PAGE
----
XP is an agile development process that starting spreading in the development
community after Kent Beck’s superb book ‘Extreme Programming Explained –
Embrace Change’ was published in 2000. In Feb 2002 the
Agile Alliance was formed, and the term ‘Agile’ was born to describe
lightweight processes, one of which is XP. This article describes some advice
on how to help make XP a success if you try to implement it.
This article is targeted at developers and team leaders who are considering
trying XP, or are currently implementing XP. The advice given is based purely
on experience in the field doing XP.
Refactor, Refactor, Refactor.
In my opinion, this is one of the major reasons why an XP project can fail. If
you do not refactor your code all the time then code rot sets in very quickly
and you are doing nothing more than glorified hacking. You must refactor
your code as early as possible, as soon as you see a code smell, and you must
. If you don’t the smells will pop up and bite you in the ass and significantly
reduce your project velocity. I speak from bitter experience on this from my
early XP days. As team leader I foolishly asked the project manager if we
should invest 3 days refactoring, or put it aside. It never got done, and 5
weeks later we realised we had to put 6 weeks work in to fix it. A word of
advice: don’t put refactoring tasks in your project plan if you have the type
of project manager who is not into quality and focuses on features, features,
features. They never chose the refactoring. Refactoring should never be put
aside as a separate task. It is an essential part of the development and should
be factored into your estimates.
These days when the team codes we use the commenting feature in VS.NET to
highlight areas of code that need fixing up. We use TODO to mean ‘it must be
fixed to complete the development task’; STUB means that ‘we have stubbed
something out in order to get the test to pass’. QUESTION means we are not sure
of the requirements and we need to speak to the customer. We never allow more
than 10 todo’s to remain in the code which are reviewed continuously to remove
them. All questions need to be resolved as soon as possible, even if it means
picking up the phone during development. Stub’s get removed as we evolve the
Good Time Management
Pair Programming all day is intensive and
can be quite mentally exhausting. It is important for the team leader to
schedule the days activities to optimise the best use of high and low brain
time. We code from 9am to 4pm, breaking for 30 minutes agile design sessions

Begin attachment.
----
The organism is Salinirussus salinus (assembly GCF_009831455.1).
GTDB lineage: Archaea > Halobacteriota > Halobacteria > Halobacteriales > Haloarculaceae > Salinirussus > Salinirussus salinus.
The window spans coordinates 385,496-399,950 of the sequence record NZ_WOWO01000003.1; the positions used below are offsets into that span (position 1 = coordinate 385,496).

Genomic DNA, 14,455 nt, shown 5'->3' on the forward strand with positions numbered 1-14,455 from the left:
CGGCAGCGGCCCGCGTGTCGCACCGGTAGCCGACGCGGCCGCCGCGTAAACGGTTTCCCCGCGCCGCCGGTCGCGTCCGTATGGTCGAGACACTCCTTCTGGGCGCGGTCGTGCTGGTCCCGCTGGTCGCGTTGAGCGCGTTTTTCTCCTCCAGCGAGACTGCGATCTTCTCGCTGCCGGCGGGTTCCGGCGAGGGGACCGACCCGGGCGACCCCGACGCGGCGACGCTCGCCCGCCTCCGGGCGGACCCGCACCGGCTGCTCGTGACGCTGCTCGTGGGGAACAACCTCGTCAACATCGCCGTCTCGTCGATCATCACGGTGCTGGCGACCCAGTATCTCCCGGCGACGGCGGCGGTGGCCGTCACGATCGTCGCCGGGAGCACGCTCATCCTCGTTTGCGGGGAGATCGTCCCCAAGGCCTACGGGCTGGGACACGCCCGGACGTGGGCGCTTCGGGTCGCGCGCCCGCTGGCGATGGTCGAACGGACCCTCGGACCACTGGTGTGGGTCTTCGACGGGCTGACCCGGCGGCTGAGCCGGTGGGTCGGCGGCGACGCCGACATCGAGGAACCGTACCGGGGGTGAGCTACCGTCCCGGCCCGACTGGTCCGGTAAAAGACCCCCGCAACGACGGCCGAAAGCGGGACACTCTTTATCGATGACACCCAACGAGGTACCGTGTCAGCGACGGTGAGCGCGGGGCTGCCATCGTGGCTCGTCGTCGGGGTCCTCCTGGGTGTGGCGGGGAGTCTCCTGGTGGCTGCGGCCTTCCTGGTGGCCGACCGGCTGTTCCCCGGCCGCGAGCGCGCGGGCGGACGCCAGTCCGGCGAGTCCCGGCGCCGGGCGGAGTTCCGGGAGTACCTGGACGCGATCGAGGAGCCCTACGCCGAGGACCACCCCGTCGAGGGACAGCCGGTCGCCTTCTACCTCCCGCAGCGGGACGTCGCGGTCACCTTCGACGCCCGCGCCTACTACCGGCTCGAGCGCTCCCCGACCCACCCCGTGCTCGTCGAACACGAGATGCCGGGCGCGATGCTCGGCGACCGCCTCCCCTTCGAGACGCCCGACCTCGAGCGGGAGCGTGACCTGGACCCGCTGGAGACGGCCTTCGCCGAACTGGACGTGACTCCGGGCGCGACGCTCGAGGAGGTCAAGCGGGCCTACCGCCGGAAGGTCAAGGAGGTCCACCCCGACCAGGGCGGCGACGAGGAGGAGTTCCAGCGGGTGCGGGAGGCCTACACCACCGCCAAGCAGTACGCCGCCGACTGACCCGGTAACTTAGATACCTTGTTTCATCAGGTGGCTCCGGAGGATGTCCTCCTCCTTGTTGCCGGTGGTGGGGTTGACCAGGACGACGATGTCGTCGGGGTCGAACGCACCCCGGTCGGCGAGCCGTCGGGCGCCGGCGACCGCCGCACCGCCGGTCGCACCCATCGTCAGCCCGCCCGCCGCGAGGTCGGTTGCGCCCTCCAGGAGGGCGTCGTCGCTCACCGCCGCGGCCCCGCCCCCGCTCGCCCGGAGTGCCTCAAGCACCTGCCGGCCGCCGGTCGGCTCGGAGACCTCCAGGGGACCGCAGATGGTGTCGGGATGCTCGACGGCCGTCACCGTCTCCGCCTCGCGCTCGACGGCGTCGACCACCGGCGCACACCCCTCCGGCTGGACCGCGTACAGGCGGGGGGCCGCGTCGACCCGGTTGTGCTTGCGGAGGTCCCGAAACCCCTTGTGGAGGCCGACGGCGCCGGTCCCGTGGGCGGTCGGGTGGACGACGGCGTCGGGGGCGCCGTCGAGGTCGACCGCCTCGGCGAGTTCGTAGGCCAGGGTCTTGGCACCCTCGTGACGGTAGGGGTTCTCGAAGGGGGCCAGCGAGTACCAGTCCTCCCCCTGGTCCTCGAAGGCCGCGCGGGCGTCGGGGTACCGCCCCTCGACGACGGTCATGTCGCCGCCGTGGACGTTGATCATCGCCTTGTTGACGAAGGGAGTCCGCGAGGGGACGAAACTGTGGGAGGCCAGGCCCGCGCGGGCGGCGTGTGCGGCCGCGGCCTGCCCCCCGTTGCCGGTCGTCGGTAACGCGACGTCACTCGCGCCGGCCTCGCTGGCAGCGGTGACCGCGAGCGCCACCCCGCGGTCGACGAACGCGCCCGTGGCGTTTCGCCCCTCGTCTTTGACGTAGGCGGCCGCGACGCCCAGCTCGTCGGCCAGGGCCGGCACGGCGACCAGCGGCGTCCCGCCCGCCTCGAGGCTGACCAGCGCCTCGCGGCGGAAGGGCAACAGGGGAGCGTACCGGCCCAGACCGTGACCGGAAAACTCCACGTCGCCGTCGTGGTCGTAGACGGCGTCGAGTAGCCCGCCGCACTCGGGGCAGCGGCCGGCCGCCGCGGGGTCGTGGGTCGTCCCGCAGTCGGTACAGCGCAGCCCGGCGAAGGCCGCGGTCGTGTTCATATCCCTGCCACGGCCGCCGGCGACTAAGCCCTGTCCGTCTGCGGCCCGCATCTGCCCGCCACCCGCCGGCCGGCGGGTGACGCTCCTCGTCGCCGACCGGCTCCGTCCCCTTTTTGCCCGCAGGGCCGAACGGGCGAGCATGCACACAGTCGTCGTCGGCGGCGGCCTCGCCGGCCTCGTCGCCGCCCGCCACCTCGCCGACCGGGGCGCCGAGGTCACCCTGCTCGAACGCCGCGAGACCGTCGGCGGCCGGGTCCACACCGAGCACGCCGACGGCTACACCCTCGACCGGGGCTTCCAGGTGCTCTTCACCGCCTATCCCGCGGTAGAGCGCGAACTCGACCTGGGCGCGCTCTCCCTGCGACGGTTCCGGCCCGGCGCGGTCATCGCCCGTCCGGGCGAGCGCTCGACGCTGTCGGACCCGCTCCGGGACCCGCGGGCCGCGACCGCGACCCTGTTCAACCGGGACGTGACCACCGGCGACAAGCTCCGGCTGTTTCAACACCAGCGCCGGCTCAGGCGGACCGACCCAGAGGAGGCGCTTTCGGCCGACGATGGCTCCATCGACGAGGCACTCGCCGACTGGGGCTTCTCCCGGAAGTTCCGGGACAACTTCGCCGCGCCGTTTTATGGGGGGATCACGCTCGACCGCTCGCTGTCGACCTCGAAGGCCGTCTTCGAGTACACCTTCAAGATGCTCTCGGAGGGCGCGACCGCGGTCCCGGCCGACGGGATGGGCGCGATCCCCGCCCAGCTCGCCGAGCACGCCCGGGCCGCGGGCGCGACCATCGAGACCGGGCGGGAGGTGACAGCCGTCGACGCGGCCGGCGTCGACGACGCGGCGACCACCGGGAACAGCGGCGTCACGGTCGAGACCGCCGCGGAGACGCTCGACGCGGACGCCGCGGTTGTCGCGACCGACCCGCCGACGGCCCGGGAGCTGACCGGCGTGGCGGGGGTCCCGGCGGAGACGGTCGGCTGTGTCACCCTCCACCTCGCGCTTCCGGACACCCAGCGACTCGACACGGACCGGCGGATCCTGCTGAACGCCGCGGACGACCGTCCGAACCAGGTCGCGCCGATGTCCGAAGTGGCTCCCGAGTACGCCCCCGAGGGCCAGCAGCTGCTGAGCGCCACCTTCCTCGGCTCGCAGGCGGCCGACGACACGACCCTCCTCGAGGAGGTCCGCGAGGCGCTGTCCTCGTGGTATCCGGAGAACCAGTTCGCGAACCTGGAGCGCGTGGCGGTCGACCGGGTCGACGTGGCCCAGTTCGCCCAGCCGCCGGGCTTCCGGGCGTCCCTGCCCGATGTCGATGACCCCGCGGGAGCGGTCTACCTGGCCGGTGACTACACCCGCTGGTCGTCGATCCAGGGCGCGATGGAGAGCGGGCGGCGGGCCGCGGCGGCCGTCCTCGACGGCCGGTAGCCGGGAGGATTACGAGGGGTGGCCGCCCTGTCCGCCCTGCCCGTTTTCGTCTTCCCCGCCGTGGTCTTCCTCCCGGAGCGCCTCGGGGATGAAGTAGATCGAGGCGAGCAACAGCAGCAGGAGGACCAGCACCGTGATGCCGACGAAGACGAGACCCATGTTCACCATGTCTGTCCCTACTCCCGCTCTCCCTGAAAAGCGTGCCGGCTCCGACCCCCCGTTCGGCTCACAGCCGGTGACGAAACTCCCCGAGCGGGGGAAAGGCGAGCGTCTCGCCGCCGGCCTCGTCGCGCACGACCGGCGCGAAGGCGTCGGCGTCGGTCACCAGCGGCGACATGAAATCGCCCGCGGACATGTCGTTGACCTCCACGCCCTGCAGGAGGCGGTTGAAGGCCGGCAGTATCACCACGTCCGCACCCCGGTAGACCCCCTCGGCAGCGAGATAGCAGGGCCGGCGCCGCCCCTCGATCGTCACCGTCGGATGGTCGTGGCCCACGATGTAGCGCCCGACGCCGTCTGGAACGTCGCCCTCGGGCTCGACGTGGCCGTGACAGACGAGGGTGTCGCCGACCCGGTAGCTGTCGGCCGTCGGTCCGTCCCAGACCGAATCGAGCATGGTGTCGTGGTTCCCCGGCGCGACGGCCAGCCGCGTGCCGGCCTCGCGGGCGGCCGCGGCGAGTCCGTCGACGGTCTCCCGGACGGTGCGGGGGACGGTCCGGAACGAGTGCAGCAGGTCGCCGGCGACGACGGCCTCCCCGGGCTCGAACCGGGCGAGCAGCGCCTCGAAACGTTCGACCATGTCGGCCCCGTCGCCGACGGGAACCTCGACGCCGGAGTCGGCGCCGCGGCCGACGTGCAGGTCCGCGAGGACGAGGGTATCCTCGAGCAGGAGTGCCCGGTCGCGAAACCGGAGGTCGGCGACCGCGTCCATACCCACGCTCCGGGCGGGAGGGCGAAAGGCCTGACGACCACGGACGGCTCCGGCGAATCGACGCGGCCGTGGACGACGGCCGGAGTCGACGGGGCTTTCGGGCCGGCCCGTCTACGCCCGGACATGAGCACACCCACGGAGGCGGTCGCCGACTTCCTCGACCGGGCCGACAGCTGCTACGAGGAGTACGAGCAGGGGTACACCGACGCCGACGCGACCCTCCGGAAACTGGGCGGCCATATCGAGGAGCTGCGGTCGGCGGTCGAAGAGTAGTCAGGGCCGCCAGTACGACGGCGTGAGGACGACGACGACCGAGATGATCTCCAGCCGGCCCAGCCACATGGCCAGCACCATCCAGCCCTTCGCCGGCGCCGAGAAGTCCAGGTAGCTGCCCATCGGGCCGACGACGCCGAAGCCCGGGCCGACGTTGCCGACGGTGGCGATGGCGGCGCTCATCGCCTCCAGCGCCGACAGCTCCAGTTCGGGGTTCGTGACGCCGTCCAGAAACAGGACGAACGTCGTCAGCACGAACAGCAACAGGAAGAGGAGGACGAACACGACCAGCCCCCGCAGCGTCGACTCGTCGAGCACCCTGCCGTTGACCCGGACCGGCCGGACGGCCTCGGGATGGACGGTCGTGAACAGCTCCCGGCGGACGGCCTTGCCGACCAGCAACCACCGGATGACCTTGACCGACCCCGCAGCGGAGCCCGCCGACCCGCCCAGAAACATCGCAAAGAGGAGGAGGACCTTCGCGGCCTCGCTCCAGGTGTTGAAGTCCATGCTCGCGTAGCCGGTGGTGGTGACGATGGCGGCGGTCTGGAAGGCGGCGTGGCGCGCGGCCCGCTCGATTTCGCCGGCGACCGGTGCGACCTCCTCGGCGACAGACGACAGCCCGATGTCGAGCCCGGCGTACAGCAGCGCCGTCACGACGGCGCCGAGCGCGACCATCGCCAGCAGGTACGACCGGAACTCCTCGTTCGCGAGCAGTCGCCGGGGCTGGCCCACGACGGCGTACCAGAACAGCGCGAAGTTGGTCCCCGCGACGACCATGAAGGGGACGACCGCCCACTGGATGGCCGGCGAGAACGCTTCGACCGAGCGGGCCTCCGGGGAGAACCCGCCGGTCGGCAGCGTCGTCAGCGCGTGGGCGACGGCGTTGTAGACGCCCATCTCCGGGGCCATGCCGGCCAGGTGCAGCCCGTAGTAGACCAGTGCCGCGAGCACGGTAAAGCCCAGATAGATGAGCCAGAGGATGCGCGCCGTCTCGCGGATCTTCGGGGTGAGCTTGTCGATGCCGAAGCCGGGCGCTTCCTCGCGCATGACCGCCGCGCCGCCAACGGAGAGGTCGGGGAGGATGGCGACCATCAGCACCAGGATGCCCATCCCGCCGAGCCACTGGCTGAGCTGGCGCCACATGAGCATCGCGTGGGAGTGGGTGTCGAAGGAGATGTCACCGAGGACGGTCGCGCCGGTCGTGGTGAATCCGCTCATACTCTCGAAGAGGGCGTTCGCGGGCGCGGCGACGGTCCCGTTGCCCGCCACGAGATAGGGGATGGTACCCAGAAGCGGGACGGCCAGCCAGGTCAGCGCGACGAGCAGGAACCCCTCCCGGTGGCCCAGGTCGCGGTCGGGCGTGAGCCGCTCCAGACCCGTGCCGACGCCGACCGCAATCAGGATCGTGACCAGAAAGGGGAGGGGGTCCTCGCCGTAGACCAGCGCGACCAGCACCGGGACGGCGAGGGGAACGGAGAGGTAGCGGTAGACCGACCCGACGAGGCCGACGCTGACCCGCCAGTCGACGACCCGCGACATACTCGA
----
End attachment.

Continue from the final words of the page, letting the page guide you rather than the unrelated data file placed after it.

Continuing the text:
(one test case at a time) when required. After 4pm we don’t trust ourselves to
write good code, so we spend the low brain time clearing up any easy
refactorings that have been flagged during the day. Things like method
renaming, or removing code duplication. It also gives the team a chance to
catch up on their emails and other things. Avoid meetings during the day. 9am –
4pm is coding time! Leave any low brain meetings until later in the day.
Test Code Quality
The quality of the test code must be of as equal high quality as the production
code. Your test code is your oxygen. Without those tests you are horribly
exposed. Make sure the tests are refactored with as much rigor as the
production code. Expect to have as much test code as you do production code, if
Get Good People
This does seem a bit obvious, but it is important. Doing XP means that you are
continuously refactoring. If you are continuously refactoring then you need the
developers to be good engineers so they can spot the code smells early and do
something about then. You need to ensure that they don’t write poor quality
code. If you have an odd number of people on the team and one of them lacks the
skills then don’t let them code on their own because they will write code that
needs to be reworked. I call this introduction of code smells ‘refuctoring’. A
classic case of this is if you have modular programmers on an OO project. Don’t
leave them on their own to code. It will need redoing. A common mistake by
project managers is hiring modular programmers for an OO project and expecting
them to suddenly code OO. It doesn’t work.
Also, on this subject I strongly recommend having only one student on the team
at any time. That could be someone new to XP or new to OO for example. They are
s tudent until they have learnt enough to be able to teach someone else. Any
more than one student and it slows things down. Also, don’t let students code
together either. They tend to know how to write tests, but no idea about what
tests to write and at what depth. You end up having to rework their code.
The best fit is 4 good software engineers with plenty of development
You are going to have to change your code as the requirements move. To be able
to do this you need to very well designed decoupled architecture. It makes
making those changes so much easier. You don’t need to go overboard and spend 6
months building a big framework or anything, but I would suggest starting with
an architectural spike so the team knows where they are heading
architecturally. Quad program the first test case as well. This ensures the
whole team understands the architecture.
Keep Light On Tools
Don’t waste time drawing nice fancy pictures of your designs using the latest
buzzword compliant modelling tool. Get a whiteboard and a digital camera. It is
quicker. Use a Wiki for project documentation.
Build the system one test case at a time. Don’t start trying to wander off
whilst you are in the code and start guessing other code that needs to be put
in. E.g. While writing a collection you might think ‘oh, I might as well put in
a count method’ etc. Don’t! Only write code if the tests tell you to. Get the
one test passing, refactor the code, and move onto the next text case.
Make sure you conduct some modelling before building anything. Granted, this
might be contentious advice, since many rumours say that you don’t do design
with XP. That’s not true. Design is good, provided you don’t get carried away
and try to do too much without proving it in code. What XP says is that you
shouldn’t spend ages drawing fancy pictures of what you are going to build, but